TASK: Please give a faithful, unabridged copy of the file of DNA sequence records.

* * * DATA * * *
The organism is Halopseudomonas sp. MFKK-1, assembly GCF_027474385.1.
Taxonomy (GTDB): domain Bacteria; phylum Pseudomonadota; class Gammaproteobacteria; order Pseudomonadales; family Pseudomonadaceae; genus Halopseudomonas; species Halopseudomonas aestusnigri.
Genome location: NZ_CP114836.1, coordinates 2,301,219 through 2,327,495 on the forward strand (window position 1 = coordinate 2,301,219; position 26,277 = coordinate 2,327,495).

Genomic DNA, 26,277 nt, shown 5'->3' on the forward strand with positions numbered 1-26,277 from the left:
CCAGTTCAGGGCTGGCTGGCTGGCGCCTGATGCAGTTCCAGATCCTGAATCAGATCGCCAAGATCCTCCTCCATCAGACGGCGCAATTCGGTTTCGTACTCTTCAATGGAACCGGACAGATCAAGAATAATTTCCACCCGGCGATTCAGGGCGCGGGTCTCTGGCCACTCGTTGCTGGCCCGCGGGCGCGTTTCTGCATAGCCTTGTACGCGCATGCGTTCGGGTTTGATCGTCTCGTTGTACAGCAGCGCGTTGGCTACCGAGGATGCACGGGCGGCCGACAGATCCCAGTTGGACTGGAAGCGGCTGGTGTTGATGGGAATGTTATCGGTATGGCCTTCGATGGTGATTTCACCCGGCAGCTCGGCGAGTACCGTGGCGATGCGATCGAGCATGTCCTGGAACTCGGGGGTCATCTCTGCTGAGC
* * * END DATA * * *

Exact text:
The organism is Halopseudomonas sp. MFKK-1, assembly GCF_027474385.1.
Taxonomy (GTDB): domain Bacteria; phylum Pseudomonadota; class Gammaproteobacteria; order Pseudomonadales; family Pseudomonadaceae; genus Halopseudomonas; species Halopseudomonas aestusnigri.
Genome location: NZ_CP114836.1, coordinates 2,301,219 through 2,327,495 on the forward strand (window position 1 = coordinate 2,301,219; position 26,277 = coordinate 2,327,495).

Genomic DNA, 26,277 nt, shown 5'->3' on the forward strand with positions numbered 1-26,277 from the left:
CCAGTTCAGGGCTGGCTGGCTGGCGCCTGATGCAGTTCCAGATCCTGAATCAGATCGCCAAGATCCTCCTCCATCAGACGGCGCAATTCGGTTTCGTACTCTTCAATGGAACCGGACAGATCAAGAATAATTTCCACCCGGCGATTCAGGGCGCGGGTCTCTGGCCACTCGTTGCTGGCCCGCGGGCGCGTTTCTGCATAGCCTTGTACGCGCATGCGTTCGGGTTTGATCGTCTCGTTGTACAGCAGCGCGTTGGCTACCGAGGATGCACGGGCGGCCGACAGATCCCAGTTGGACTGGAAGCGGCTGGTGTTGATGGGAATGTTATCGGTATGGCCTTCGATGGTGATTTCACCCGGCAGCTCGGCGAGTACCGTGGCGATGCGATCGAGCATGTCCTGGAACTCGGGGGTCATCTCTGCTGAGC